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Adjuvant chemotherapy given during and after radiotherapy did not improve 5-year overall survival for patients with high-risk endometrial cancer in the phase III PORTEC-3 trial.
Adjuvant chemotherapy given during and after radiotherapy did not improve 5-year overall survival (OS) for patients with high-risk endometrial cancer in the phase III PORTEC-3 trial, although the treatment increased failure-free survival (FFS).1
At a median follow-up of 60.2 months (IQR, 48.1-73.1), the 5-year OS was 81.8% (95% CI, 77.5-86.2) with chemoradiotherapy versus 76.7% (95% CI, 72.1-81.6) with radiotherapy (adjusted HR, 0.76, 95% CI, 0.54-1.06; P = .11). Five-year FFS was 75.5% (95% CI, 70.3-79.9) with chemoradiotherapy versus 68.6% (95% CI, 63.1-73.4) with radiotherapy (HR, 0.71, 95% CI, 0.53-0.95; P = .022).
“For each patient [with high-risk endometrial cancer], the cost in terms of increased toxicity and longer treatment duration should be weighed against the benefit in terms of improvement in failure-free survival,” first study author Stephanie M de Boer, MD, department of Radiation Oncology, Leiden University Medical Center, the Netherlands, and coinvestigators wrote.
PORTEC-3 was an open-label, international, randomized, phase III trial involving 103 centers collaborating in the Gynecological Cancer Intergroup. Eligible women had high-risk endometrial cancer with FIGO 2009 stage I, endometrioid-type grade 3 disease with deep myometrial invasion or lymph-vascular space invasion (or both), endometrioid-type stage II or III, or stage I to III with serous or clear cell histology.
From November 2006 to December 2013, patients were randomly assigned to radiotherapy alone with 48.6 Gy in 1.8 Gy fractions given 5 days per week (n = 343) or radiotherapy and chemotherapy consisting of 2 cycles of 50 mg/m2 of cisplatin given during radiotherapy, followed by 4 cycles of AUC5 of carboplatin and 175 mg/m2 of paclitaxel (n = 343). The intent-to-treat population included 660 patients, 330 in both groups.
Stage, histological type and grade, type of surgery, participating groups, lymph-vascular space invasion, and age were included with treatment in the multivariate analysis. In the presence of these factors, combined chemotherapy and radiotherapy significantly improved FFS. Most factors, except lymphadenectomy, were significantly correlated with FFS.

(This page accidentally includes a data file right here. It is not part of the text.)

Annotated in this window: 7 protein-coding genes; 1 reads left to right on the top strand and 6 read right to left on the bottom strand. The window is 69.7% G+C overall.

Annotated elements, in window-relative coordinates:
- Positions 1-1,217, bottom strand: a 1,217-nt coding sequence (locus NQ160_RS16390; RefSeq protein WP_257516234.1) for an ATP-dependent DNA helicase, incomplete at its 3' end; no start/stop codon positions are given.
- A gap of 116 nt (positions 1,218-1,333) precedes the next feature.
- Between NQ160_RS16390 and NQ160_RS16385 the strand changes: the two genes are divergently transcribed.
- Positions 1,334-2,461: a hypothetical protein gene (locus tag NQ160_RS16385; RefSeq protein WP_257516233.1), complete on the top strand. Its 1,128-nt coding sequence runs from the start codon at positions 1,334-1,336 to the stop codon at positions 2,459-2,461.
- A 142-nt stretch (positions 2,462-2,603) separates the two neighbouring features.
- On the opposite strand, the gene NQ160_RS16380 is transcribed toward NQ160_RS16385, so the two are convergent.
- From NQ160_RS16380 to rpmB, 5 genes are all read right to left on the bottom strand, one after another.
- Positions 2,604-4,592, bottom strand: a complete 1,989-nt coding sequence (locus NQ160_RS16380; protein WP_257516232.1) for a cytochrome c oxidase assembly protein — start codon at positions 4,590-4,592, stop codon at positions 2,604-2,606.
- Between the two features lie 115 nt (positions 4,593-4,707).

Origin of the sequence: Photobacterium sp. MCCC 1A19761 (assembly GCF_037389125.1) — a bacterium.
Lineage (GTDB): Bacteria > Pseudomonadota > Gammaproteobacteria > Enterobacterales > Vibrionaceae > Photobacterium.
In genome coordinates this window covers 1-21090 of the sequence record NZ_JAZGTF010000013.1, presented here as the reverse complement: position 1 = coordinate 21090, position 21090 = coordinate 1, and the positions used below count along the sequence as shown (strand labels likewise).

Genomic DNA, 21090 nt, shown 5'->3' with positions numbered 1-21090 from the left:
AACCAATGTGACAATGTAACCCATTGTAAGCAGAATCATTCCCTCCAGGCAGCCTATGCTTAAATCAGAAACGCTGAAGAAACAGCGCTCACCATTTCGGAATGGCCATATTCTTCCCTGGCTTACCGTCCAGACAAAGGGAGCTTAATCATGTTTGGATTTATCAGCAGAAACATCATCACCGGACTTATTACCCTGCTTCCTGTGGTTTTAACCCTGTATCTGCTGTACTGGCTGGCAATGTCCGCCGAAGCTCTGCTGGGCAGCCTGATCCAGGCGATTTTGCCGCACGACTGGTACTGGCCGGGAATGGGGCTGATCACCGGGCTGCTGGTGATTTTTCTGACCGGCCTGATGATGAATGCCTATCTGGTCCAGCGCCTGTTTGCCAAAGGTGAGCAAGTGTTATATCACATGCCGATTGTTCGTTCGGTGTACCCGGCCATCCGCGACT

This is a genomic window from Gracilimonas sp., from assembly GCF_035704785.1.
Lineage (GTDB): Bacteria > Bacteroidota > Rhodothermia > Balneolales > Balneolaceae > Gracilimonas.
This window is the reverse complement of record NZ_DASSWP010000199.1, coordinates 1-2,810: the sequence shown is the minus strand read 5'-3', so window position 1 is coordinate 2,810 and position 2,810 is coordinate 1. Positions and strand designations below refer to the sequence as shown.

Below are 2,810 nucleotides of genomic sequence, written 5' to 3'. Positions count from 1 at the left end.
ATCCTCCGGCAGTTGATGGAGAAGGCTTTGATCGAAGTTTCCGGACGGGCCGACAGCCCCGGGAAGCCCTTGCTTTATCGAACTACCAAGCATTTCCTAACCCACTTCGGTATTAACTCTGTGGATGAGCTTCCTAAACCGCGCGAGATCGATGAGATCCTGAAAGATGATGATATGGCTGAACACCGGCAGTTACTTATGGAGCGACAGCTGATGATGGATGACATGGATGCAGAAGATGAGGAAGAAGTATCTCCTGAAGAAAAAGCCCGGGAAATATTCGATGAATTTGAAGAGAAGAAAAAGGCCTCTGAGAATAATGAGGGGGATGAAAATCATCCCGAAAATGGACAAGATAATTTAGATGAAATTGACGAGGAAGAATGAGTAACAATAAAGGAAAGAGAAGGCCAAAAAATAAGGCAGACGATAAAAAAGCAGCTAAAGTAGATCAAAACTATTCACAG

In multivariate analysis for FFS, only age group was found to be predictive of treatment effect, with a strong treatment-by-age effect (Pinteraction = .012). Women aged 70 years or older derived the greatest benefit from chemoradiotherapy.
In a subgroup analysis, women with stage III endometrial cancer had significantly lower OS (HR, 2.41; 95% CI, 1.66-3.51) and FFS than those with stage I-II disease. Five-year OS for patients with stage III disease was 78.7% (95% CI, 72.2-85.7) in the chemoradiotherapy group versus 69.8% (95% CI, 62.4-78.1) in the radiotherapy group (HR, 0.71; 95% CI, 0.45-1.11; P = .13; adjusted P = .074).
Five-year FFS for stage III cancer was 69.3% (95% CI, 61.1-76.2) in the chemoradiotherapy group versus 58.0% (49.3-65.7) in the radiotherapy group (HR, 0.66; 95% CI, 0.45-0.97; P = .031; adjusted P = .014). 5-year FFS for stage I-II patients was 80.8% (95% CI, 74.1-86.0) in the chemoradiotherapy group versus 76.6% (95% CI, 69.5-82.2) in the radiotherapy group (HR, 0.85; 95% CI, 0.54-1.33; P = .47).
Patients assigned to chemoradiotherapy were more like to experience grade 3 (45% vs 12%) and grade 4 toxicity (15% vs 0%). This chemoradiotherapy arm was more likely to experience grade 3/4 diarrhea (11% vs 4%), leucocytes (23% vs <1%), lymphocytes (33% vs 5%), and neutrophils (20% vs <1%).
“By contrast with the benefit conferred to stage III patients, the addition of chemotherapy did not improve outcomes for stage I or II patients,” Sean C. Dowdy, MD, and Gretchen E. Glaser, MD, wrote in an accompanying editorial.2 “Although PORTEC-3 might have been underpowered to identify differences in failure-free survival in this subgroup, the small magnitude of benefit does not seem to justify the accompanying increase in adverse events, impairment in long-term quality of life, and longer treatment duration.
“Future trials should investigate regimens to maximize the local control advantages of radiotherapy with distant control improvements seen with chemotherapy for patients with high-risk endometrial cancer,” they wrote. “Continued assessment of toxicity, quality of life, and cost will be paramount to define optimal adjuvant therapy.”